For as long as he can remember, Keith always wanted to be a wildlife biologist. After his first two field seasons studying fish and then black bears, he discovered his passion for birds. Since then he has spent his life working as a field biologist, traveling the globe. This job has taken him all over the world, working primarily with seabirds and migratory songbirds. During this time he followed migratory birds from Alaska to Ecuador and Sweden to Ethiopia. In between he managed to live with albatross on Midway Atoll and terns in the Americas.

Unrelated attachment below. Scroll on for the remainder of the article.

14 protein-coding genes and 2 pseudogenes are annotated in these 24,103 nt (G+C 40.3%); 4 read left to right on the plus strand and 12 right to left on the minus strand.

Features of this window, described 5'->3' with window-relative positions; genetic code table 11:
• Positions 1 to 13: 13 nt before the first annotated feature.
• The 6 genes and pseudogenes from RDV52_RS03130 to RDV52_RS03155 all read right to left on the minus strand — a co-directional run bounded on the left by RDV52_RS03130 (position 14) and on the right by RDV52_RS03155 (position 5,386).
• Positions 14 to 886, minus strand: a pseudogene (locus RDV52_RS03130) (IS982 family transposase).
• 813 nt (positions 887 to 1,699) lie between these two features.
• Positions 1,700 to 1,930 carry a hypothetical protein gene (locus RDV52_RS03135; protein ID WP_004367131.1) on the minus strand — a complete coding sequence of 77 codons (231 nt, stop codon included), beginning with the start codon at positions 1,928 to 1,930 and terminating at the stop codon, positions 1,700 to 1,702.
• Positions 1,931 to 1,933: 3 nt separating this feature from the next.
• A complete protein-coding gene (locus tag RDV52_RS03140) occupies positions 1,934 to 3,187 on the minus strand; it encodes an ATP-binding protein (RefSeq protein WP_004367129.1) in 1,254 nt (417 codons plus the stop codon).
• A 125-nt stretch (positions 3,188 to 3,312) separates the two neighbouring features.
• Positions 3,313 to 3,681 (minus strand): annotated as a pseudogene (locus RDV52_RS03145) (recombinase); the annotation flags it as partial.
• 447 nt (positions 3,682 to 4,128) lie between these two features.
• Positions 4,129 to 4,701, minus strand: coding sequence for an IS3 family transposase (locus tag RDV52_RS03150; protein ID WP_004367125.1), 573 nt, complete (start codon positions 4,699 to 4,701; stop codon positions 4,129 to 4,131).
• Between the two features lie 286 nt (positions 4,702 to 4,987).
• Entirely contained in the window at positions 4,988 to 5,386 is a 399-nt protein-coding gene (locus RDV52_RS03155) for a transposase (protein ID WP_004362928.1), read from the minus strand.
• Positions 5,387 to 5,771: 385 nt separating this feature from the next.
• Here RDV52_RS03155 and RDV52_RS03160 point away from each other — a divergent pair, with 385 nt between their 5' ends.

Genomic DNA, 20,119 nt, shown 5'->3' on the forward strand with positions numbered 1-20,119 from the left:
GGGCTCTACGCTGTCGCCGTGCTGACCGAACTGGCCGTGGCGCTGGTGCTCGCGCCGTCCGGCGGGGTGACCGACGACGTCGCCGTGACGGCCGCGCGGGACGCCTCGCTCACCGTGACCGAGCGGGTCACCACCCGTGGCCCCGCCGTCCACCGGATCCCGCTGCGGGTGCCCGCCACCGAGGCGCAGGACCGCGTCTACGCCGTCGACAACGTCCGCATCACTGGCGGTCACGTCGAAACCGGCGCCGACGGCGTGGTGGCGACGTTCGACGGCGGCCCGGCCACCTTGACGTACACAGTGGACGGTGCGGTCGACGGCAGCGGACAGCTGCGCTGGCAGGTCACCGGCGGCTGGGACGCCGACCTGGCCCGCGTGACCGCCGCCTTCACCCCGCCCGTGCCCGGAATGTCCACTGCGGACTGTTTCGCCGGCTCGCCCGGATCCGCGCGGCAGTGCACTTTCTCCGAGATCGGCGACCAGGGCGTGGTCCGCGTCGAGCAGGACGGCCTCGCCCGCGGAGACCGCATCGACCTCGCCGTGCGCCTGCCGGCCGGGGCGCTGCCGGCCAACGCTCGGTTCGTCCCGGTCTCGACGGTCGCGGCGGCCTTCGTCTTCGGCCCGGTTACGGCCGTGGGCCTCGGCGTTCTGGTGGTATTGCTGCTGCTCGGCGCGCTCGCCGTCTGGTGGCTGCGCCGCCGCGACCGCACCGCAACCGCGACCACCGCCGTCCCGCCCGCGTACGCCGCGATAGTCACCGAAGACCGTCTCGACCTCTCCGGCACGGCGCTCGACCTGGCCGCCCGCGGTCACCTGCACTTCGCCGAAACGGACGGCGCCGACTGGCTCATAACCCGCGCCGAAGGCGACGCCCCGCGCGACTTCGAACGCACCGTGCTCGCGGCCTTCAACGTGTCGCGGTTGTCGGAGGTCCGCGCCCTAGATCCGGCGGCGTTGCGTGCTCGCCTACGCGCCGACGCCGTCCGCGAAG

Keith did his undergraduate work at The Evergreen State College in Washington State, and his Ph.D. at Lund University in Sweden. Generally, he is interested in how life history traits evolve in response to environmental gradients, making migratory birds an excellent study system. Here he focuses on understanding the ecological factors and genetic adaptations that shape the migratory phenotype. For him, the best part of traveling the world as a biologist has been meeting people and sharing his love for science and natural history. Today he lives and works with his family above the Arctic Circle in northern Sweden, supporting climate research, looking for wolverines, and watching the northern lights in the winter.
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